Treatment for Infertility

Treatment for Infertility

Couples who have never conceived are said to have primary infertility. Couples who are unable to conceive even though they've had a child previously have secondary infertility. In fact, infertility sometimes first surfaces when a couple attempts to have a second cild. In many cases, however, couples experience both primary and secondary infertility. 

Treatment for Infertility

Thanks to modern technology, help is available for couples having difficulty conceiving. The treatments range from fertility drugs that can help the ovaries release eggs to microsurgery that can repair physical problems in both women and men.  The biggest treatment breakthrough in reproductive technology during the past thirty years has been in in vitro fertilization (IVF), a procedure in which fertilization occurs outside the body when an egg and sperm are joined in a laboratory; the embryo is then implanted in the woman's uterus.

Costs for Treatment

The costs linked to fertility treatment can vary greatly, depending on the procedures you have done, where you live, and which doctor you see. Treatment costs can run into tens of thousands of dollars if you and your partner must undergo high-tech procedures, use donor eggs, or engage a gestational carrier. 

Does Insurance Pay?

Although infertility is considered a disease, insurance coverage for fertility treatment is mandated in fewer than fifteen states. That means there's a good chance you'll be paying out-of-pocket for most of your treatment.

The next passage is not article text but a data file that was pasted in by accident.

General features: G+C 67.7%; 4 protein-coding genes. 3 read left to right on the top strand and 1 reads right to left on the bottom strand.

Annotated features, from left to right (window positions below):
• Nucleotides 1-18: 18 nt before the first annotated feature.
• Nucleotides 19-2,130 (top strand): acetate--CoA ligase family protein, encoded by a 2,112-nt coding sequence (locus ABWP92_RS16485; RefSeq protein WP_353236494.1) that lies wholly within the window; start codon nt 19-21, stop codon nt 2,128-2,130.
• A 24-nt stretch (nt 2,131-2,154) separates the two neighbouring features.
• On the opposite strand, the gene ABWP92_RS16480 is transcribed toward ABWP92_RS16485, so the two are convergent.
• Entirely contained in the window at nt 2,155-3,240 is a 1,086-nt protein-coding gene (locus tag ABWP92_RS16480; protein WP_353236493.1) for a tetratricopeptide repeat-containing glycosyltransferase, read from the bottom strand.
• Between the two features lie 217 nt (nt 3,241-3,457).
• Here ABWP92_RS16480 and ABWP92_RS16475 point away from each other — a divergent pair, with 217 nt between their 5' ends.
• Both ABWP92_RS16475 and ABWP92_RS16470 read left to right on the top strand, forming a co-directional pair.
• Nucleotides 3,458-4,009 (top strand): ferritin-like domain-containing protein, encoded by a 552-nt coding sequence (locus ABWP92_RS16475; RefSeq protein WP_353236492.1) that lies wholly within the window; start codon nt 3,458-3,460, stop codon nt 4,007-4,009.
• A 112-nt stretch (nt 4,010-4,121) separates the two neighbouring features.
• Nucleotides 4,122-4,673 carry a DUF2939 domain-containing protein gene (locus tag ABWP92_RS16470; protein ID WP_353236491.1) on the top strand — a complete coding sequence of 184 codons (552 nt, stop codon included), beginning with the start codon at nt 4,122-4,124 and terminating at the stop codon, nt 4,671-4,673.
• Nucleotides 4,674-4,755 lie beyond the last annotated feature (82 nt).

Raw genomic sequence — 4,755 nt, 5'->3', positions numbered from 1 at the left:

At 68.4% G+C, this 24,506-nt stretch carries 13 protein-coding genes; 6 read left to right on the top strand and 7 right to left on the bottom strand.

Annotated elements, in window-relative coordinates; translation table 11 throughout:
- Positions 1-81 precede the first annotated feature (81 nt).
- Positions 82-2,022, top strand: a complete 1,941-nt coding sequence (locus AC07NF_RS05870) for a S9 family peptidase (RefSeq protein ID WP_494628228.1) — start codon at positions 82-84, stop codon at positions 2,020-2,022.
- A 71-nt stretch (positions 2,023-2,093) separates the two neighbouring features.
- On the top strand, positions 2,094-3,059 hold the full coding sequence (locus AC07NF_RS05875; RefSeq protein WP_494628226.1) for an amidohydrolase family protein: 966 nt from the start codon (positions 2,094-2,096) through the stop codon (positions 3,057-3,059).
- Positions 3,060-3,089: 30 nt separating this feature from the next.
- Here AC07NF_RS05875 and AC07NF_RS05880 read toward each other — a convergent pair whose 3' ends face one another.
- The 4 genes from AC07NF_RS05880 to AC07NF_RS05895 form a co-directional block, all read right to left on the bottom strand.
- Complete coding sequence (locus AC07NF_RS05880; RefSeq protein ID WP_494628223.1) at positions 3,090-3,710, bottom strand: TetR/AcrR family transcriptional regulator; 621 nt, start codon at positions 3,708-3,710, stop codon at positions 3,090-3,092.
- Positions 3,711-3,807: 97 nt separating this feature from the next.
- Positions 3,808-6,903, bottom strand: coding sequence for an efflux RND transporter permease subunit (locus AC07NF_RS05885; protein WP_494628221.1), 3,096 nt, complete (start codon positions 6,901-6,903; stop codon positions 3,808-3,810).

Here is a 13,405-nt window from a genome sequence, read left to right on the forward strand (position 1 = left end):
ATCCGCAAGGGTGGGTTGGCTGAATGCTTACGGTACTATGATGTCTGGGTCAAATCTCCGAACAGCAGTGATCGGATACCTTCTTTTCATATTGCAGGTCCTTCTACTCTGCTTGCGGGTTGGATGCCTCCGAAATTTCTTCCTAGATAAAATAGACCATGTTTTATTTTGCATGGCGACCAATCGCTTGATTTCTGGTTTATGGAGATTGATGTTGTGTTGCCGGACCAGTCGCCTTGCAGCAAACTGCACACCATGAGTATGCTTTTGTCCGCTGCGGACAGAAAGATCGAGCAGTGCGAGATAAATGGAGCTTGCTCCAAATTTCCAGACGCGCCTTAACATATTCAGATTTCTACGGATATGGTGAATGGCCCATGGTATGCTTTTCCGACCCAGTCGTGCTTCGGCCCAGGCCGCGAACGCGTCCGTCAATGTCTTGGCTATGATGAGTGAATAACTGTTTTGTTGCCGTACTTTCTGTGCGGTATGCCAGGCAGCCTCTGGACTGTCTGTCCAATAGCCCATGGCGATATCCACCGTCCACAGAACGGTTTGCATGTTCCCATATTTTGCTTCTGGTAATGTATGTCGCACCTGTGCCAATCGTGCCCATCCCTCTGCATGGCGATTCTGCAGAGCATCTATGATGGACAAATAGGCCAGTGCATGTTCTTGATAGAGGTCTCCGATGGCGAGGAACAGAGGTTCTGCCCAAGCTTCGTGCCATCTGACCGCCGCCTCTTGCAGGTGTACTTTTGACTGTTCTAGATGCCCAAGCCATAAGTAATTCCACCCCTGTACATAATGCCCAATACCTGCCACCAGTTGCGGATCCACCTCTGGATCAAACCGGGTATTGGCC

Even if your insurer offers coverage, there's a wide variance in which services are covered. For example, an IVF procedure may be specifically excluded, or it may be included only if you use your own eggs and your partner's sperm. In other cases, your policy might require that you have a specific history of infertility resulting from a condition considered to be a general health problem, such as endometriosis or fibroid tumors. In addition, your policy might require that you be under a certain age, or it may have a lifetime limit covering a maximum number of treatment cycles for each covered procedure.

If you see a fertility specialist, someone in his or her office will discuss costs and your insurance coverage with you. It's important to understand the costs early on, so that you don't encounter additional stress due to unexpected financial obligations. 

This post if from Chapter One of Overcoming Infertility by Gerard M. Honore

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